Swim Bits – May 2021


Last month a coterie of Corvallis Masters swimmers came to Eel Lake to camp out in yurts and tents at Tugman Park and to swim in the lake.  Since the water temperature at the time was 49.5, F., I admired their courage.  Proof of their doughty immersion are in the accompanying photos.

Their accomplishment reminded me that it is time again for the yearly caution of swimming outdoors without sunblock protection.  Many swimmers don’t use any sunblock when swimming outdoors.  I’d like to persuade them to do so by starting with an interesting graph.  Go to the attached photo or to https://en.wikipedia.org/wiki/Ultraviolet_index#/media/File:UV_Index_NYC.png

The graph is for New York City, but in general it will do for us.  NYC is 40.7146 latitude; Salem is almost exactly between the equator and the North Pole.  According to the graph the safest times to swim in full sun are before 9 AM and after 3 PM.  The UV Index triples between 8 AM and Noon.  The old bromide is appropriate here with a slight modification: “Mad dogs and Englishmen [swim] in the noon day sun.”

However, for many Masters swimmers noon may be the only time available due to family and/or work schedules.  Then what sunblock should a swimmer use outdoors between sunrise and sunset?  The simplest answer is “none without Zinc Oxide and/or Titanium Dioxide.”

According to every dermatologist I’ve ever talked to and most articles online, the only sunblocks that actually “block” most UV rays are Zinc Oxide (ZnO) and Titanium Dioxide (TiO2).  Yes, they put a coating on your skin, but I’ve found that a small price to pay every time I get in a pool because they can lessen more pre-cancerous actinic keratosis cells on my face.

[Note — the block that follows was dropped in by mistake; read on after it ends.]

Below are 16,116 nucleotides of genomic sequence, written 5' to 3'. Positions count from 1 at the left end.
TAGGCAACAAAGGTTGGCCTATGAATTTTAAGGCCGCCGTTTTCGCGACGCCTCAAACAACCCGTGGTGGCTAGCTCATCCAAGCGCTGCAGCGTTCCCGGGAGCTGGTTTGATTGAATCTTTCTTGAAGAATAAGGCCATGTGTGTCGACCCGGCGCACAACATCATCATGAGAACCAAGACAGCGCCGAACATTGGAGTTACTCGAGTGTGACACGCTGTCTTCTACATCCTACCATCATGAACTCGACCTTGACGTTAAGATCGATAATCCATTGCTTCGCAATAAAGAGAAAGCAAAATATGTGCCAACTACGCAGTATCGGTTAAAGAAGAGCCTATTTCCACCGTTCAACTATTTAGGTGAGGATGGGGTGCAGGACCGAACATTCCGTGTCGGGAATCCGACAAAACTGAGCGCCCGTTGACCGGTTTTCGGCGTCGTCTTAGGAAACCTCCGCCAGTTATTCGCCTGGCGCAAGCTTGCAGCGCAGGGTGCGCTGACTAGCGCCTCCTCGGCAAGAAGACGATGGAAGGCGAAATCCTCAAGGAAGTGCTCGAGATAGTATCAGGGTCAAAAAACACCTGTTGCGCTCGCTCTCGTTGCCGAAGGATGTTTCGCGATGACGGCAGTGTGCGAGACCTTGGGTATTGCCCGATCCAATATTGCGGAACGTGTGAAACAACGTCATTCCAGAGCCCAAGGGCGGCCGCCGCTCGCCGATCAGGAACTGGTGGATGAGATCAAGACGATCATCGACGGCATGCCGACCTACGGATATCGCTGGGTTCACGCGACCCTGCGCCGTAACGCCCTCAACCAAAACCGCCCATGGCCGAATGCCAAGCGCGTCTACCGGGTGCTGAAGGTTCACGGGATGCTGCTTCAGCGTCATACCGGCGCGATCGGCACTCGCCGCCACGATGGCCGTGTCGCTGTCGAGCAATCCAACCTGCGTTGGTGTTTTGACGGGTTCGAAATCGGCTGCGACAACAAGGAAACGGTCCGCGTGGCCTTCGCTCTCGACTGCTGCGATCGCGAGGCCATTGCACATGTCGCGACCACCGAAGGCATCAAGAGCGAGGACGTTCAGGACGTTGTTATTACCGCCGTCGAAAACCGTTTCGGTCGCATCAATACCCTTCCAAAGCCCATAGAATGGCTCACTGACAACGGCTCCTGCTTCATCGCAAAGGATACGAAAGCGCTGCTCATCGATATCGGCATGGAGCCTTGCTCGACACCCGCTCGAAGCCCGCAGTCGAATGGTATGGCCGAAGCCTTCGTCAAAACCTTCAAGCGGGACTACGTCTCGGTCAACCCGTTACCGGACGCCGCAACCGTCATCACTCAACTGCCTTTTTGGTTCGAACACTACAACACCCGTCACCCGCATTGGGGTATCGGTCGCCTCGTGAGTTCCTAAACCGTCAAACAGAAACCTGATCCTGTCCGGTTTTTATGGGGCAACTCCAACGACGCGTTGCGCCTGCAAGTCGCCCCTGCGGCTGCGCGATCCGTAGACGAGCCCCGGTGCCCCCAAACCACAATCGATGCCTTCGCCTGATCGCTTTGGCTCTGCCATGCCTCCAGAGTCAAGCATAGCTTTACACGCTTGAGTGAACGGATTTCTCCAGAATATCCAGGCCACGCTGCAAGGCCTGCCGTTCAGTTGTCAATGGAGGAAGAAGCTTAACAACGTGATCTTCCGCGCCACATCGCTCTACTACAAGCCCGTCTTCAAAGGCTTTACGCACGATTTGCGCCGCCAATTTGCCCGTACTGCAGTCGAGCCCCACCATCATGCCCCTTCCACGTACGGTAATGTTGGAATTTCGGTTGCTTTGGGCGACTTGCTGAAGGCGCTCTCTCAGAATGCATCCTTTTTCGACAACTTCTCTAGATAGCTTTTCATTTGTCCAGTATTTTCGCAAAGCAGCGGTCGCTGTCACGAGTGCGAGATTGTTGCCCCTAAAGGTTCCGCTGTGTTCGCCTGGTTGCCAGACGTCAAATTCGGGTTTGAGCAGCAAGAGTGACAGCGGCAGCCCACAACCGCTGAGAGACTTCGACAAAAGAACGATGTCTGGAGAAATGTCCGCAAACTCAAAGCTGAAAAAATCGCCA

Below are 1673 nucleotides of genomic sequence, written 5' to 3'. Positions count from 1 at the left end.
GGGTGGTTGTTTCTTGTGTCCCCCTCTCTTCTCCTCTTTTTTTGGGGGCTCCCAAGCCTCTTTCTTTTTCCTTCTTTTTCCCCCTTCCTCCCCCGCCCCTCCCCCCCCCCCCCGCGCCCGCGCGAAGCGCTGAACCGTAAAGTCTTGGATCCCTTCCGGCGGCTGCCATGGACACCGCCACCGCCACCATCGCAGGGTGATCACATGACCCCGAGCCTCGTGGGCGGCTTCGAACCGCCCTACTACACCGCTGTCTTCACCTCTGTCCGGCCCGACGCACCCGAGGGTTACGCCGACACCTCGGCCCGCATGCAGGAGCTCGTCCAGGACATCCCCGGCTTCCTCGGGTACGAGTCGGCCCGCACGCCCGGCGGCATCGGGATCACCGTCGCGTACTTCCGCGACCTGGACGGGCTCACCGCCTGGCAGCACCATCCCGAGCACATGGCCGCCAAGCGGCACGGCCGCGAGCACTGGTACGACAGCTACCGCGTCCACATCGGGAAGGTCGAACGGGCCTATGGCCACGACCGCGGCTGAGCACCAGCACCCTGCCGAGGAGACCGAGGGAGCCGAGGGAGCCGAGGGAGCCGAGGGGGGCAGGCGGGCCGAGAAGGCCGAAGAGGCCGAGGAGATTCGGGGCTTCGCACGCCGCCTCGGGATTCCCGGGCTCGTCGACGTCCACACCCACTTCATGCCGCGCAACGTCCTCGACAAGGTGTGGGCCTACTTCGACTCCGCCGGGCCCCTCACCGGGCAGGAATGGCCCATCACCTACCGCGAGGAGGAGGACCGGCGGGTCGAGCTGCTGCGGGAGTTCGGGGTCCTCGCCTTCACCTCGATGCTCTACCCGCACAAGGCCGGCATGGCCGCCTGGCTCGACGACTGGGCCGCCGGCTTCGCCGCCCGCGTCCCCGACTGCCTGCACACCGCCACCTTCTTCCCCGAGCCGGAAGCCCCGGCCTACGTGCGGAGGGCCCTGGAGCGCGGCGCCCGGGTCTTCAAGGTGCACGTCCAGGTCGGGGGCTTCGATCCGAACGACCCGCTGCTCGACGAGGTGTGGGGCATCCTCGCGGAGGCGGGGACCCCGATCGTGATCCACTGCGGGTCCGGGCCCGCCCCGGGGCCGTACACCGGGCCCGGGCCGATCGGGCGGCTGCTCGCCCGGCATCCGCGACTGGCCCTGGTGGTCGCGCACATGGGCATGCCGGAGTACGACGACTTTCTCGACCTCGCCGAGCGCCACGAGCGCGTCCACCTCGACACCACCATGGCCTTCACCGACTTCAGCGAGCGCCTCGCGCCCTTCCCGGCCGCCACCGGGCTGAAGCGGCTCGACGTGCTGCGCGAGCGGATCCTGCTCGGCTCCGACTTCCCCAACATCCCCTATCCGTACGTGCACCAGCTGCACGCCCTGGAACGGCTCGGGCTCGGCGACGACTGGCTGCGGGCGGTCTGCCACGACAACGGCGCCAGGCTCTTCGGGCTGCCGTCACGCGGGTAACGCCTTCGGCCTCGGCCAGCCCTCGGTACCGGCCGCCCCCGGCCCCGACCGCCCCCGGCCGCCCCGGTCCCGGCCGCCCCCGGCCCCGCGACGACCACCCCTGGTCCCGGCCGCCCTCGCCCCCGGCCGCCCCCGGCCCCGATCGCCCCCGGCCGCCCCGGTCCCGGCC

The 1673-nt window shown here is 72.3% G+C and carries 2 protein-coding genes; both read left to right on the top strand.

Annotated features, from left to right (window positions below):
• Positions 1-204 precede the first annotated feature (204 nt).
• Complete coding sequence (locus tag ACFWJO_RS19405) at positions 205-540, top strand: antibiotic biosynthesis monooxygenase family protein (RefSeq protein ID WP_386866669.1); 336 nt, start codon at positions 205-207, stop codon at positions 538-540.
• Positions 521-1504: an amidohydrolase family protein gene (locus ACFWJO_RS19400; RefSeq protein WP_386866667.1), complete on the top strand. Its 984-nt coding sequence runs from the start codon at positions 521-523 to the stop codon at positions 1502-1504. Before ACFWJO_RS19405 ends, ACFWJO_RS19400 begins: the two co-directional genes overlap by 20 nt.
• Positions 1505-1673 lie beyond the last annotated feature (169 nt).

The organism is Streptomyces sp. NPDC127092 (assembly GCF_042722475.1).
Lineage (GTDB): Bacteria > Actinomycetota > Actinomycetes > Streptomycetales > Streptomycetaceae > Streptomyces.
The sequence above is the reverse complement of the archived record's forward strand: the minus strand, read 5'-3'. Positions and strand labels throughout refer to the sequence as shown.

Other chemicals only affect UV rays after they penetrate the skin.  Such chemicals do not “block” UV.  Why use a chemical that allows UV rays into your skin before doing something about the UV?  In addition oxybenzone and octinoxate are banned in Hawaii because they kill coral.  You want coral killers on your skin?

So read the labels on any lotion that says it is a sunblock.  Many are not blockers.  They do not use ZnO and/or TiO2.  Any true sunblock will have either ZnO or TiO2 or both in them.  Look for higher percentages of ZnO and TiO2, 4+% or more.  I also have had great success using sunblocks made especially for kids, but again only trust the actual list of ingredients for ZnO and TiO2.

Sue Phillips wetsuit photo by Jen Allender

Sue Phillips wetsuit photo by Jen Allender

Marlys Cappaert and Sue Phillips photo by Jen Allender

Marlys Cappaert and Sue Phillips photo by Jen Allender

Pat Allender photo by Jen Allender

Pat Allender photo by Jen Allender

Sue Philiips photo by Jen Allender

Sue Philiips photo by Jen Allender

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